Iraq PM: No US combat troops to stay in Iraq after IS

Iraq PM: No US combat troops to stay in Iraq after IS

The US-backed Iraqi forces imposed a siege on Islamic State's (ISIS) militants in the northwestern part of the war-torn city of Mosul, officials reported on Thursday.

Iraqi officials have since said the battle would be over by the end of May, though some military observers remain skeptical it will be completed before late summer.

Iraqi forces pushed further into Mosul from the north on the second day of a new push to speed up the almost seven-month attempt to dislodge ISIS, commanders said on Friday.

The footage was shared by the Iraqi Federal Police and is described as showing Iraqi forces north of Mosul.

IRAQI security forces announced the opening of a new front yesterday in their ongoing operation against Isis death cult militants in north-west Mosul.

The talks involve U.S. Secretary of Defense Jim Mattis and Iraqi officials over "what the long-term U.S. presence would look like", the American official said, adding that discussions were in early stages and "nothing has been finalized".

Currently, the Pentagon has close to 7,000 us troops in Iraq, many not publicly acknowledged because they are on temporary duty or under specific personnel rules.

In the past few days, Iraqi forces had already prepared for the launch of the fresh front by opening a new exit for trapped civilians, who live in dire humanitarian conditions in the ISIS enclave.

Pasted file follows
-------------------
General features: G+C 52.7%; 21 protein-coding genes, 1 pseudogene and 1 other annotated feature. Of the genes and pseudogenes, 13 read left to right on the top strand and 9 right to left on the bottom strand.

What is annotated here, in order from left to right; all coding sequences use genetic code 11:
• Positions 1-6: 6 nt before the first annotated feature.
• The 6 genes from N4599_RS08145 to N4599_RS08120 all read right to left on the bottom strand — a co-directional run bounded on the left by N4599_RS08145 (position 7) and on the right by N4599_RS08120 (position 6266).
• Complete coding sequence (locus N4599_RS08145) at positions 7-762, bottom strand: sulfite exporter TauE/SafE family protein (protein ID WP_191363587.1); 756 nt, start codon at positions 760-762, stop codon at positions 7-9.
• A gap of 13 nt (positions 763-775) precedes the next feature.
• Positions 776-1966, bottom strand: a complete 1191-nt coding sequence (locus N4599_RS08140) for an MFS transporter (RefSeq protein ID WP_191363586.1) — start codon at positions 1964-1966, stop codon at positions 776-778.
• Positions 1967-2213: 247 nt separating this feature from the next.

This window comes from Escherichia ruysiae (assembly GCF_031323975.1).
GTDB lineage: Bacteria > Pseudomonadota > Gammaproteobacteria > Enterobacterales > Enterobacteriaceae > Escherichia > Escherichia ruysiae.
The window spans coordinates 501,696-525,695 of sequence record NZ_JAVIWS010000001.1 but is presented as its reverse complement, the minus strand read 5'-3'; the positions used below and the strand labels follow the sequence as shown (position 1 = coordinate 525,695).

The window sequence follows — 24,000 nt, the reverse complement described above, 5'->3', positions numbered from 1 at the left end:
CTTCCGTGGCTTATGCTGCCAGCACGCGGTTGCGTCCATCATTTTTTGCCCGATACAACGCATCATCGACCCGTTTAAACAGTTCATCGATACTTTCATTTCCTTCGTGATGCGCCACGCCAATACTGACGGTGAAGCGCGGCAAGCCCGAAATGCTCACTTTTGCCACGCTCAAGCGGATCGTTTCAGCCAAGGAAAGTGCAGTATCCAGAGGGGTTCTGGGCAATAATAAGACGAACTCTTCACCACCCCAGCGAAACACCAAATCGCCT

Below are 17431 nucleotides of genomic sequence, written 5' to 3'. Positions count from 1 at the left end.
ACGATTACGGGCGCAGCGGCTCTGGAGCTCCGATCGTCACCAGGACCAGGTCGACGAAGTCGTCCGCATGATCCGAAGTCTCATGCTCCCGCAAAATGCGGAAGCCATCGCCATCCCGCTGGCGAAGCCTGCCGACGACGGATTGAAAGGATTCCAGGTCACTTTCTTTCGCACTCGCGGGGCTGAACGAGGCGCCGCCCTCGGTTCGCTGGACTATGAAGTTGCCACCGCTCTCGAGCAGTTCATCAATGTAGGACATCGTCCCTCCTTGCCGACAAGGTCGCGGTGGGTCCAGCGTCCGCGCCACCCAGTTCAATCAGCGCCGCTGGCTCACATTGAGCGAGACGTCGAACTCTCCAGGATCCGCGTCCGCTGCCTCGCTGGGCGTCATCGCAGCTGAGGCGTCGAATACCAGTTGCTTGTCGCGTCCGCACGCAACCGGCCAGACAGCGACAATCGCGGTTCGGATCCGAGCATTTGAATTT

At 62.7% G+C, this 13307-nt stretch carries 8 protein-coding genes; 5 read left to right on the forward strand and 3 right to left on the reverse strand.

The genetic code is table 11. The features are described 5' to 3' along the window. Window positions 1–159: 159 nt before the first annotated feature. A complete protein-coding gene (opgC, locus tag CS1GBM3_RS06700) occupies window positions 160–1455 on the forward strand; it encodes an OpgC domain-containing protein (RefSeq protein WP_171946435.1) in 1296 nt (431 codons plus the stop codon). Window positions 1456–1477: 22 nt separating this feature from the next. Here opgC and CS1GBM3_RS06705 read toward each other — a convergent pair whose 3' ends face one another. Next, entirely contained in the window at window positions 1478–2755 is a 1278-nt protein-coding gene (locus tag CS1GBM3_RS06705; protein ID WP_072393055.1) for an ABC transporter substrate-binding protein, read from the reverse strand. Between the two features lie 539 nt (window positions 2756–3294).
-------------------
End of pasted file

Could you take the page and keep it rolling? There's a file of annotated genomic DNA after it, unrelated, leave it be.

More news: Pakistani Army violates ceasefire in J&K's Poonch district

At the height of the surge of USA forces in 2007, there were about 170,000 American troops in the country.

An American company helping secure the Iraqi base where F-16 fighter jets battle the Islamic State group turned a blind eye to alcohol smuggling, theft, security violations and allegations of sex trafficking.

Rasool said Iraqi forces rescued 1,000 families on Thursday.

"I also believe that what we saw and participated in was a major transformation", he said.

"Why is al-Abadi using American security partners" asked Jafar al-Husseini, a spokesman for Kataib Hezbollah, "when Iraqi security forces and the Popular Mobilization Forces have the ability to protect internal roads and borders?"

In Iraq, the U.S. troops would support their local counterparts with skills where they still fall short like counter terrorism, intelligence gathering and aviation, a United States defense official explained to BuzzFeed News.

Jafar al-Husseini, a representative from the Kataib Hezbollah militia - who are closely linked to Iran - said the army and paramilitaries were strong enough to defend Iraq themselves.

After a territorial victory, Iraqi and US-led coalition officials have warned of the potential for IS to carry out insurgent attacks in government held territory.

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